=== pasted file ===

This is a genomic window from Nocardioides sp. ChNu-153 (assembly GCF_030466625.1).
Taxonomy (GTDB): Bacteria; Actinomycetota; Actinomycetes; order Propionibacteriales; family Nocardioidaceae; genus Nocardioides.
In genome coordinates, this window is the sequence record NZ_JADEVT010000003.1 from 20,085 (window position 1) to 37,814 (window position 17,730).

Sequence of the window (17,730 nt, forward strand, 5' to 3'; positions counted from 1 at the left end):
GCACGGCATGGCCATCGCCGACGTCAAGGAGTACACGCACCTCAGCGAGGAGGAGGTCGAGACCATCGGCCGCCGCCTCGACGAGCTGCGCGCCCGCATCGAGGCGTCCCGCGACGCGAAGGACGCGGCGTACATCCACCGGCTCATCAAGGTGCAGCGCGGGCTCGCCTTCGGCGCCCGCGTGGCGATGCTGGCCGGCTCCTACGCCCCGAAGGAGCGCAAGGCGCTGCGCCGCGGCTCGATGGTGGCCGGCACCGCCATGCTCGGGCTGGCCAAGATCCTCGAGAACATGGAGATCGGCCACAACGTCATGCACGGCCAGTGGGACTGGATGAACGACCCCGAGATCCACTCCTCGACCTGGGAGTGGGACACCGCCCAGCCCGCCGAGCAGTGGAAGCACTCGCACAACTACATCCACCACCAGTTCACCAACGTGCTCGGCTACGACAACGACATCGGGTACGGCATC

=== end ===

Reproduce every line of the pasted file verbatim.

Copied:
This is a genomic window from Nocardioides sp. ChNu-153 (assembly GCF_030466625.1).
Taxonomy (GTDB): Bacteria; Actinomycetota; Actinomycetes; order Propionibacteriales; family Nocardioidaceae; genus Nocardioides.
In genome coordinates, this window is the sequence record NZ_JADEVT010000003.1 from 20,085 (window position 1) to 37,814 (window position 17,730).

Sequence of the window (17,730 nt, forward strand, 5' to 3'; positions counted from 1 at the left end):
GCACGGCATGGCCATCGCCGACGTCAAGGAGTACACGCACCTCAGCGAGGAGGAGGTCGAGACCATCGGCCGCCGCCTCGACGAGCTGCGCGCCCGCATCGAGGCGTCCCGCGACGCGAAGGACGCGGCGTACATCCACCGGCTCATCAAGGTGCAGCGCGGGCTCGCCTTCGGCGCCCGCGTGGCGATGCTGGCCGGCTCCTACGCCCCGAAGGAGCGCAAGGCGCTGCGCCGCGGCTCGATGGTGGCCGGCACCGCCATGCTCGGGCTGGCCAAGATCCTCGAGAACATGGAGATCGGCCACAACGTCATGCACGGCCAGTGGGACTGGATGAACGACCCCGAGATCCACTCCTCGACCTGGGAGTGGGACACCGCCCAGCCCGCCGAGCAGTGGAAGCACTCGCACAACTACATCCACCACCAGTTCACCAACGTGCTCGGCTACGACAACGACATCGGGTACGGCATC